Intel Corporation (INTC) stock has sold off more than 20% in the past three months, dropping to a seven-month low in the mid-$40s. Chinese trade tensions and the sudden departure of CEO Brian Krzanich have taken their tolls on the semiconductor giant, which has now dropped to the bottom of the Dow Industrial component performance list. This fall from grace has been sudden and painful, starting at a 17-year high in the upper $50s.
U.S. chipmakers exposed to Chinese markets have also been crushed in recent weeks, led by dramatic declines in Micron Technology, Inc. (MU) and Skyworks Solutions, Inc. (SWKS). Both companies book more than half their annual income in the Asian nation and now face political headwinds that could end long bull market runs. Intel books 23% of its revenues in China, also exposing a significant chunk of quarterly profits. (See also: Chip Sector Correction Looming Due to Inventory: CLSA.)
INTC Long-Term Chart (1999 – 2018)
The stock split five times between 1987 and 2000, underpinning a powerful uptrend driven by surging technological innovation and the rise of the internet. The rally stalled at $70 in the first quarter of 2000, yielding a brief pullback followed by a bounce that posted an all-time high at $75.81 in August. It failed the breakout one week later, joining the broad tech universe in a vicious bear market that continued into the fourth quarter of 2002.
Intel shares bottomed out at $12.96 and turned higher into 2003 but failed to pierce resistance in the mid-$30s. The subsequent decline continued into the second half of the decade, posting a series of lower highs and lows. Selling pressure increased dramatically in 2008, generating a climactic plunge to a 12-year low that also marked the end of a nine-year downtrend. The subsequent bounce unfolded at a snail’s pace, taking more than five years to complete a round trip into the 2003 high.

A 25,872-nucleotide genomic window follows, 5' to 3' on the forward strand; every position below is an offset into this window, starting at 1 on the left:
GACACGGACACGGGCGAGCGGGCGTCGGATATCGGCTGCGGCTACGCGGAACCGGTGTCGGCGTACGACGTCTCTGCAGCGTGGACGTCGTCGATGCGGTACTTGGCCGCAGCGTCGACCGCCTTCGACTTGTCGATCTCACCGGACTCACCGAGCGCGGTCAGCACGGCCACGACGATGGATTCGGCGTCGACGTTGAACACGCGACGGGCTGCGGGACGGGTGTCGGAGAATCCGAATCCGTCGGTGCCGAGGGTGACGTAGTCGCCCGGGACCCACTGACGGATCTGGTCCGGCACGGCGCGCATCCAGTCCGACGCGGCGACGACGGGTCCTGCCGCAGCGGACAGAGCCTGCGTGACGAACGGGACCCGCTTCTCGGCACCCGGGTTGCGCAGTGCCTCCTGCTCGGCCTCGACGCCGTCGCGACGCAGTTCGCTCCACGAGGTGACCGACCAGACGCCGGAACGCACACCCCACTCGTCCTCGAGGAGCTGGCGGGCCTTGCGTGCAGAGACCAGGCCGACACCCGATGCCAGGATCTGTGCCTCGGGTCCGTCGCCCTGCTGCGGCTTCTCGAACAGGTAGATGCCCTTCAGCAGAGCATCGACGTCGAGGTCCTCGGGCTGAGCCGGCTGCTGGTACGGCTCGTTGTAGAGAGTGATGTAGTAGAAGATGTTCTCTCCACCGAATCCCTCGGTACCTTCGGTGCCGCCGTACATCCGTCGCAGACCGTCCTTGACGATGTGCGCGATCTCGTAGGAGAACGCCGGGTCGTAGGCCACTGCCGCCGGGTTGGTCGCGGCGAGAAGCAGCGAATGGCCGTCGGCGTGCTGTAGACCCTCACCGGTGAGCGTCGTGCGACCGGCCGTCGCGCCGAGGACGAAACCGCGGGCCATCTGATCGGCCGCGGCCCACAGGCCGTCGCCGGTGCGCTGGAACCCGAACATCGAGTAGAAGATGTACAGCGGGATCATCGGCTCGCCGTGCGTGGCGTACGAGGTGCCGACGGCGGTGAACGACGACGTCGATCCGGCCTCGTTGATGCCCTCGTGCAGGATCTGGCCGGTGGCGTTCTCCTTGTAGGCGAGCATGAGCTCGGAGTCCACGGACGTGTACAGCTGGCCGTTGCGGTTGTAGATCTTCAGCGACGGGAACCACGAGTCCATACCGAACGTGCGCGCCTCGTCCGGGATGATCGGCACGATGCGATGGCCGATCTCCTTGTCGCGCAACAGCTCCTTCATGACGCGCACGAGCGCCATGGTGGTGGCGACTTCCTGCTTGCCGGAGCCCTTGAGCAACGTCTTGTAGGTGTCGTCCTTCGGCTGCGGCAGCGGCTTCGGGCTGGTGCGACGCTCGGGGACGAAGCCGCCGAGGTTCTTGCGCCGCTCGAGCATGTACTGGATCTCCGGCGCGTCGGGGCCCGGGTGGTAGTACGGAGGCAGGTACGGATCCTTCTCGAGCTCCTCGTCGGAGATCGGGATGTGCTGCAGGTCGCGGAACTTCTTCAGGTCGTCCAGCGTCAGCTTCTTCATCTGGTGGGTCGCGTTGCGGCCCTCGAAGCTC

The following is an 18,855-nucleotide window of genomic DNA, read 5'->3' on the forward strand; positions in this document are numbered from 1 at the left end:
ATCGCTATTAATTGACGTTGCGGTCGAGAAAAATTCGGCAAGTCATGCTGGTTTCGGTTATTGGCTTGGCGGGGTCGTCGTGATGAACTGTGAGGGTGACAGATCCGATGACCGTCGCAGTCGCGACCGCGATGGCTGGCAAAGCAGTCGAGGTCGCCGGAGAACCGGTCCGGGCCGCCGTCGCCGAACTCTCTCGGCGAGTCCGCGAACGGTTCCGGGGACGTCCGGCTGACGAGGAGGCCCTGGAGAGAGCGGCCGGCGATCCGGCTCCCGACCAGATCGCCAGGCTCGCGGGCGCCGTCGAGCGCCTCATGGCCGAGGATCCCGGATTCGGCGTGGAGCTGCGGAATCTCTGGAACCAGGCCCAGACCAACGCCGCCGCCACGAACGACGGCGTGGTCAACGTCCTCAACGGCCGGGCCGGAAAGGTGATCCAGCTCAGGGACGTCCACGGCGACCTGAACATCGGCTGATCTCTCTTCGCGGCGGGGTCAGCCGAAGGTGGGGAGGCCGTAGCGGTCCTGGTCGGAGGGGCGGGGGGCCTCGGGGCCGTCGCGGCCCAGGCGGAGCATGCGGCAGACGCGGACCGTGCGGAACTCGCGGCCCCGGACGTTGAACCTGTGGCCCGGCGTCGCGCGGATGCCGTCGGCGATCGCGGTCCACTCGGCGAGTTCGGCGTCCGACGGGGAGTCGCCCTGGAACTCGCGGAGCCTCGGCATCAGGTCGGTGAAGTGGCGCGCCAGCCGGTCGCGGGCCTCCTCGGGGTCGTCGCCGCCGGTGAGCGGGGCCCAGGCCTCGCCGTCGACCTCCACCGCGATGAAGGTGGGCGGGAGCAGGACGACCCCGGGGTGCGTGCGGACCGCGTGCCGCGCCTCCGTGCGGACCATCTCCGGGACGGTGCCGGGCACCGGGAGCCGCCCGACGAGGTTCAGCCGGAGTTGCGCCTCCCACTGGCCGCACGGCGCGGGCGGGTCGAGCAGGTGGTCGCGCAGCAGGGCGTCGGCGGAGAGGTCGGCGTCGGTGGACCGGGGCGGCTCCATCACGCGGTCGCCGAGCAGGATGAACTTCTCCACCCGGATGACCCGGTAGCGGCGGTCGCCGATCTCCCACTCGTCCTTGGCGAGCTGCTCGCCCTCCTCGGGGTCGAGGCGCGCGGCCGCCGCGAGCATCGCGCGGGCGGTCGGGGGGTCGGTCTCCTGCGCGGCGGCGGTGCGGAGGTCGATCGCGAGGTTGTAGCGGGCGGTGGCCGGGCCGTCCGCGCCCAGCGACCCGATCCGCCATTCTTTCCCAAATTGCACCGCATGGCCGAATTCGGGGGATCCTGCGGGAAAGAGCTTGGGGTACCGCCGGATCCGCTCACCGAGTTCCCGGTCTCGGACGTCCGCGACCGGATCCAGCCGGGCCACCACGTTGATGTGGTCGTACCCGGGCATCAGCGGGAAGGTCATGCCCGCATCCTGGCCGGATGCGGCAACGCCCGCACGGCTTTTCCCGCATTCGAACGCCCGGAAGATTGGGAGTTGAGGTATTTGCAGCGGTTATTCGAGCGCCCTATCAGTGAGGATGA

The stock carved a rounded correction into the third quarter of 2017 and broke out, surging higher into June 2018’s 18-year high, ahead of a steady decline that is now testing the February low in the low $40s. The uptick’s final wave mounted resistance at the .618 Fibonacci retracement level of the multi-year downtrend while the decline failed the breakout, raising the odds for a long-term top. The monthly stochastics oscillator, which rolled into a sell cycle in January 2018, has just crossed into the oversold level. (For more, see: Intel’s Chip Lead Is ‘Disappearing’.)
INTC Short-Term Chart (2016 – 2018)
The sell-off broke 200-day exponential moving average (EMA) support in the upper $40s in August, setting off major sell signals, and it has now reached the 50% bear market retracement. This level has aligned with the 50% retracement of the 11-month uptrend into June’s high, setting the stage for a recovery effort into the fourth quarter. However, price action is displaying no evidence of bottom fishing, while the 50- and 200-day EMAs have now rolled over, generating strong resistance at and below $50.
On-balance volume (OBV) has held up relatively well through the downturn, with many investors betting that the U.S. and China will pound out a trade agreement despite political saber rattling. Monthly stochastics at the oversold level may support this view, but it will now take substantial buying power for the stock to resume its bullish trajectory. As a result, it makes sense to stand aside here and wait for a selling climax that reaches strong support at the 2016 high and .786 rally retracement level in the upper $30s. (To learn more, check out: Uncover Market Sentiment With On-Balance Volume.)
The Bottom Line
Intel has set off oversold technical readings after a painful mid-year decline, but substantial overhead supply could end the next recovery attempt quickly, setting the stage for a climactic decline into the upper $30s. (For additional reading, see: Intel’s ‘Biggest Risk’ Remains Unresolved.)